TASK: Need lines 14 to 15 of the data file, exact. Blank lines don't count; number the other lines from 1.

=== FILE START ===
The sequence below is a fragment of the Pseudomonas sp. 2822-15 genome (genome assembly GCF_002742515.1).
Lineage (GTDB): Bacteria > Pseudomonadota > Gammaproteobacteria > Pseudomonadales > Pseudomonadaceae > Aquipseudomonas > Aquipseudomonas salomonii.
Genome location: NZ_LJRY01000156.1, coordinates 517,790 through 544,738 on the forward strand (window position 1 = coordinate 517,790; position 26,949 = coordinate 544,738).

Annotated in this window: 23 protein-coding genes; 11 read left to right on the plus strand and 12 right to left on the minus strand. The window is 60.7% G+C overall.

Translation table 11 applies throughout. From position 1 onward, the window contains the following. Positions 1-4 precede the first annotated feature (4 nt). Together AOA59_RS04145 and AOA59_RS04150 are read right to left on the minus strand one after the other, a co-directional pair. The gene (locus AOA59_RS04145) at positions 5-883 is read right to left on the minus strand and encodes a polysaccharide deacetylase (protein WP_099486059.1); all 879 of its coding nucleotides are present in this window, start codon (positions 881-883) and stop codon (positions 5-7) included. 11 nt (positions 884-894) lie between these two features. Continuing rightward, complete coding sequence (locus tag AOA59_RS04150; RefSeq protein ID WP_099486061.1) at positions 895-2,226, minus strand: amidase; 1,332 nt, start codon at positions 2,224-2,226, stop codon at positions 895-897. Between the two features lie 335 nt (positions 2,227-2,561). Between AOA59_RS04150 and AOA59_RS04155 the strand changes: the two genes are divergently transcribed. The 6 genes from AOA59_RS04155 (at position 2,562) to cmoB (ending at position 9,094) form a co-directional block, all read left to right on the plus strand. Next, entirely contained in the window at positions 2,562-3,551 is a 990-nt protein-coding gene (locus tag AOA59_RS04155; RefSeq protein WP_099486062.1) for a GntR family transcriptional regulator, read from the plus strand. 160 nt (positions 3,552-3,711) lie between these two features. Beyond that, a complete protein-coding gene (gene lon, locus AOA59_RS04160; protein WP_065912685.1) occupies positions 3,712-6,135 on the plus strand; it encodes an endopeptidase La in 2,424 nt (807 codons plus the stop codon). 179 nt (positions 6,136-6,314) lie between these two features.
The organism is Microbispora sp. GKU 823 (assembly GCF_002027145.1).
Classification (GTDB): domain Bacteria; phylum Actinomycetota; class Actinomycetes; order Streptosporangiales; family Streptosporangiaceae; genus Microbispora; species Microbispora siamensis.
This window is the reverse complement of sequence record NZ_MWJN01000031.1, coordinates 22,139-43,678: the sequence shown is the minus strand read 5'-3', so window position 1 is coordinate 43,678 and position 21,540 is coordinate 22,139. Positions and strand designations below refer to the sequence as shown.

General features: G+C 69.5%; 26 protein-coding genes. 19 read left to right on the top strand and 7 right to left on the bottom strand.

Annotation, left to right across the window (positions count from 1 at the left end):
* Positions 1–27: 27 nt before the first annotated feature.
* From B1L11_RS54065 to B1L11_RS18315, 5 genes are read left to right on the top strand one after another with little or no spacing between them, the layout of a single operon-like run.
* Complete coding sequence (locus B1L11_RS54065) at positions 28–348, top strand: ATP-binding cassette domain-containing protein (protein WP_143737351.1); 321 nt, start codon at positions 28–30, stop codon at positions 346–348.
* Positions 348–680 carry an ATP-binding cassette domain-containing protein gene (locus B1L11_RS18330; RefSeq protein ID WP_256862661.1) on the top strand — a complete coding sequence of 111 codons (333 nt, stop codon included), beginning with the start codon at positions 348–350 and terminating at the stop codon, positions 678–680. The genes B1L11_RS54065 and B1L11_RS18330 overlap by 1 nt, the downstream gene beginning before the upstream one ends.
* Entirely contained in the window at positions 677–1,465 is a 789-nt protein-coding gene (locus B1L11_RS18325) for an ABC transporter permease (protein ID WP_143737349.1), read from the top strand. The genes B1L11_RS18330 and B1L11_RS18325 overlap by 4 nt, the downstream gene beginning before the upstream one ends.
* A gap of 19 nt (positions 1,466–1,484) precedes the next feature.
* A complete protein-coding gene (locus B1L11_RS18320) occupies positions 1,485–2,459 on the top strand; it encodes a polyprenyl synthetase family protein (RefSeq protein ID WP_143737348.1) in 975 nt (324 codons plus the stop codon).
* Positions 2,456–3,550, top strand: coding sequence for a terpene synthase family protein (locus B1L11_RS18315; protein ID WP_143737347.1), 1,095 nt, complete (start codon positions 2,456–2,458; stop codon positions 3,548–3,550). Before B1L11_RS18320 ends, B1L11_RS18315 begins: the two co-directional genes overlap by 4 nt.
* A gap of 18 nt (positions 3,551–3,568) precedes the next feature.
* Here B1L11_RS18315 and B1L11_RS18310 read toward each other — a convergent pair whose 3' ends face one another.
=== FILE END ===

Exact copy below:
* Positions 348–680 carry an ATP-binding cassette domain-containing protein gene (locus B1L11_RS18330; RefSeq protein ID WP_256862661.1) on the top strand — a complete coding sequence of 111 codons (333 nt, stop codon included), beginning with the start codon at positions 348–350 and terminating at the stop codon, positions 678–680. The genes B1L11_RS54065 and B1L11_RS18330 overlap by 1 nt, the downstream gene beginning before the upstream one ends.
* Entirely contained in the window at positions 677–1,465 is a 789-nt protein-coding gene (locus B1L11_RS18325) for an ABC transporter permease (protein ID WP_143737349.1), read from the top strand. The genes B1L11_RS18330 and B1L11_RS18325 overlap by 4 nt, the downstream gene beginning before the upstream one ends.